D&D 5E Reminders on Illusions

ECMO3

Hero
From reading, and taking literally, that an illusion cannot generate light.

Having the illusion cast a reflection means it's generating light. In particular, consider a situation where an observer can see the illusion but not the light source (maybe the light's around a corner, or the viewer is indoors but the illusion is outside "reflecting" the sun).
The problem with this is your eyes only see light.

When you look outside your window at the green leaves, what is actually happening is light from the sun is hitting the leaves. The light from the sun is "white" light and includes all visible colors as well as infrared and ultraviolet. All that light hits those leaves and the green portion is reflected into your eyes while the other colors are absorbed by the leaf. What you see is a reflection of the green portion of the sunlight.

When you look at yourself in a mirror the same thing is happening, light from a source (sunlight, lamp etc) is reflecting off of you. The colors that reflect off of you hit the mirror, the other colors are absorbed by your body. This light that is reflected off of you then reflects again off of you to the mirror, and back to the eyes of whoever is looking at the mirror. A mirror reflects all colors of visible light, so unlike your body or clothes or the leaves it does not absorb any of it and what you "see" is the exact same colors that hit the mirror to start with. Because it is a polished flat surface the reflection is clear and it maintains spacial coherency, unlike a leaf or something that is textured.

So bottom line, if the illusion does not create light and does not reflect light, then it can not be "seen" by your eyes.

Edit: This post assumes the leaves are green, I realize many of us are looking at red or brown leaves right now.
 

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gator001

Villager
Read the description of the spell again. It's not minor illusion that can't create sensory effects, it is the image created by minor illusion that can't.

Specifically is says: If you create an image of an object—such as a chair, muddy footprints, or a small chest—it must be no larger than a 5-foot cube. The image can't create sound, light, smell, or any other sensory effect.
How do you see an illusion?
 



Laurefindel

Legend
physics-bending magic is always hard to explain with rational physical explanations (or optical in this case).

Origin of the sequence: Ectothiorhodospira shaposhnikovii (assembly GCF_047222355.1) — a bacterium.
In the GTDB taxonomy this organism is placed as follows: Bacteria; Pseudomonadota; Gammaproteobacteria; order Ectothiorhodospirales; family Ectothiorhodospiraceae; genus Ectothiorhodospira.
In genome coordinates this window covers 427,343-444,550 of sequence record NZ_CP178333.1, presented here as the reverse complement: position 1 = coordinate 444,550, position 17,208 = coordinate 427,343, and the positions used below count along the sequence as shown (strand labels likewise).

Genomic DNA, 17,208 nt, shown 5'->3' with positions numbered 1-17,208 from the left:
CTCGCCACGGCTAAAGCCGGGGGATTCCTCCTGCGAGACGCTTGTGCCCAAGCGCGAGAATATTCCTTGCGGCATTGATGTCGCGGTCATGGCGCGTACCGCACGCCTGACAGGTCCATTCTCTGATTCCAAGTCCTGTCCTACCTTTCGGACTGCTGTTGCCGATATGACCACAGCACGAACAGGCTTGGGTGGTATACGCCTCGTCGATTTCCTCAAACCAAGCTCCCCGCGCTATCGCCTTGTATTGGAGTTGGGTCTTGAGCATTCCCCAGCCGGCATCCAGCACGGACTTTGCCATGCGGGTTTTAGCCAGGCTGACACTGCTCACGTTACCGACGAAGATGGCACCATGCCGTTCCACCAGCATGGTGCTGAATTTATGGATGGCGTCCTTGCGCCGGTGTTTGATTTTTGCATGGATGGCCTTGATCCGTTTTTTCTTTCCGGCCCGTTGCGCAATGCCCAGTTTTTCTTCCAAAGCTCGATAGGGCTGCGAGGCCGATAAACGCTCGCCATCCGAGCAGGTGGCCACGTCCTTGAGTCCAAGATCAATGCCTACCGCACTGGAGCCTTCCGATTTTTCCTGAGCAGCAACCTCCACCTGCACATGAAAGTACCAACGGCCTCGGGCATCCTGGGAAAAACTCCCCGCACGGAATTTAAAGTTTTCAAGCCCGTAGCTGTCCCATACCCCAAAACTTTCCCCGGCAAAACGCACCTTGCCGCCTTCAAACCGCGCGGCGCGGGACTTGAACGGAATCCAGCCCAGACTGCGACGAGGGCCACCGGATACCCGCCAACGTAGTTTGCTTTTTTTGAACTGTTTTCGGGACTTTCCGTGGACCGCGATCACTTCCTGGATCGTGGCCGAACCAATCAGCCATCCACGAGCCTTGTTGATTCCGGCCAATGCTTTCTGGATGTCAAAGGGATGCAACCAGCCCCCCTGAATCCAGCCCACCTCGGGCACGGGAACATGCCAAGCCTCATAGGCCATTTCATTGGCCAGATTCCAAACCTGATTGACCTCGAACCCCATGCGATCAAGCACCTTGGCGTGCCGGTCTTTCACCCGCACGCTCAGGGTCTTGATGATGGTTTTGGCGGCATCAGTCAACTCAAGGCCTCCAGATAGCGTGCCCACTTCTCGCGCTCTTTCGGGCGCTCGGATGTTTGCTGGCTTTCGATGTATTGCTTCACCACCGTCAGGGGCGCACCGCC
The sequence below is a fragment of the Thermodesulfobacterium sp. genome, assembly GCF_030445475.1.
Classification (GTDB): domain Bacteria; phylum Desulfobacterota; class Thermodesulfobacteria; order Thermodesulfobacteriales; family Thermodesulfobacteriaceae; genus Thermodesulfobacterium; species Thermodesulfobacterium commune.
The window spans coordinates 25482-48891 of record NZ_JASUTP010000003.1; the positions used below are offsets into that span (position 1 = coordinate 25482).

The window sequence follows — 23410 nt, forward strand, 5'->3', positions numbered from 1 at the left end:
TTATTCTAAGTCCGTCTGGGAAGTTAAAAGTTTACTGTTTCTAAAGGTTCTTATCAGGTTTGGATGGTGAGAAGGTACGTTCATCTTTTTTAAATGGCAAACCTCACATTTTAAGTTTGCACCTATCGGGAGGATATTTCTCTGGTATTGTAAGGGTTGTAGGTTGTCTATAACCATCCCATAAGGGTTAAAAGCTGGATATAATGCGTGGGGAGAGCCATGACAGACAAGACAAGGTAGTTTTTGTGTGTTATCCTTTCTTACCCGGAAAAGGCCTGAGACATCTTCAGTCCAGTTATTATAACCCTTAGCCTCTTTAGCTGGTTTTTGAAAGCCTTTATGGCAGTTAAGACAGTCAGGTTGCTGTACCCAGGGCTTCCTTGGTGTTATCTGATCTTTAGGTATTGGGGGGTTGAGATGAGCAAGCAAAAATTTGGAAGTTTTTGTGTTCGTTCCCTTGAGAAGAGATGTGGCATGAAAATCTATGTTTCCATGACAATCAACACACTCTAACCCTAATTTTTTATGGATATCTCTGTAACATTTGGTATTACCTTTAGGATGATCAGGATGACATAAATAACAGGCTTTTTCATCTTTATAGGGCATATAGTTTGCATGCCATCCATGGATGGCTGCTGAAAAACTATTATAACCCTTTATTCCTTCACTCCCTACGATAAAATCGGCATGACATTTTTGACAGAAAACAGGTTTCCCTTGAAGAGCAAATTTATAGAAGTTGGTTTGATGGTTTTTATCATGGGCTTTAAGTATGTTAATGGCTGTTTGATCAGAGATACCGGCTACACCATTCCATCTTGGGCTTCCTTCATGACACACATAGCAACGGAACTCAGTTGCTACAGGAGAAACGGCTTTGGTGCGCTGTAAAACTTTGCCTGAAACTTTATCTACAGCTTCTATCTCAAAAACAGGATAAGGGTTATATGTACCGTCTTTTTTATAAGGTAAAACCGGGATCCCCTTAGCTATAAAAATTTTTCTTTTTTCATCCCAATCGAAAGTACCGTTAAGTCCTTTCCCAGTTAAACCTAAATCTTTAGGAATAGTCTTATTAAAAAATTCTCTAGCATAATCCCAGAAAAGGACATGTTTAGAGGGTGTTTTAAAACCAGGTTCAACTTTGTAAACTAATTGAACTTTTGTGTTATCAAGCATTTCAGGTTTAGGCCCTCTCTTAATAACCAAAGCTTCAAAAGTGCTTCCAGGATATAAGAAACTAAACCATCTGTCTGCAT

The very nature of a (visual) illusion is to fool our sense of sight. Our sense of sight is made possible by light reaching our eyes, either by emanation or reflection (or refraction). A visual illusion can be seen, therefore it must be producing whatever it needs to produce in order to be seen and fulfill its role as an illusion. So in order to explain illusions realistically, they need to produce light. By the same logic, they can also absorb light, otherwise we'd be seeing through them.

But I believe that the spirit of the rule here is that a minor illusion cannot produce illumination, and that is simple enough to comprehend and implement. If you create an illusory (lit) candle in darkness, it won't produce illumination in a 5 foot-radius like a real lit candle would. As a matter of fact; it won't be seen by anyone that do not have darkvision. An illusory torch will not increase a dimly lit area to bright light either. Both will appear "lit" to an observer who can see them but the lack of illumination will be mind-boggling. Something will feel wrong, enough to warrant a Int save at the very least, if not an auto-detection as if interacted with.

The contrary is also true; realistically speaking, an illusion needs to block light in order to be opaque, but it cannot block "illumination". An illusory rock over a candle will obfuscate the candle, but it won't block the light produced by the flame that illuminates the area around it (well I guess a 5-foot illusion could cover the 5-foot illumination area of a candle). So you'd be stuck with a glowing rock; which can be weird enough to warrant an Int save or prompt some kind of interaction (which in turn will betray its illusory nature).
 
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jgsugden

Legend
A couple feedback items to people on this thread:

* Sage Advice comes from the people that approve the rules, and usually goes to clarifying what is intended. You can approach them as you like, but they are meant to convey the intent of the RAW.

* Real world physics are fine to consider until they contradict the rules. This is a fantasy game and involves fantasy elements. If the written rules for illusions create a situation that differs from the real world way that light and vision work, it is reality, not the rules of the game, that is wrong - because otherwise we'd be invalidating the entire rule set because none of the fantasy is reality.

* Some of the things I presented note an ambiguity, and the consensus that I have seen. Whether Siletn Image can create light or not is going to end up being up to the DM.

* The "reflection" parts are discussed by Crawford during the interview I mentioned. Go find that and listen to it if you want more clarity.
 

gatorized

Explorer
If you can see an illusion because light is reflecting off it, then the spell creates physical matter. The spell can't create physical matter according to the rules.

If you can see an illusion because it's producing light, then it creates light, which is against the rules.

All illusions are invisible.
 

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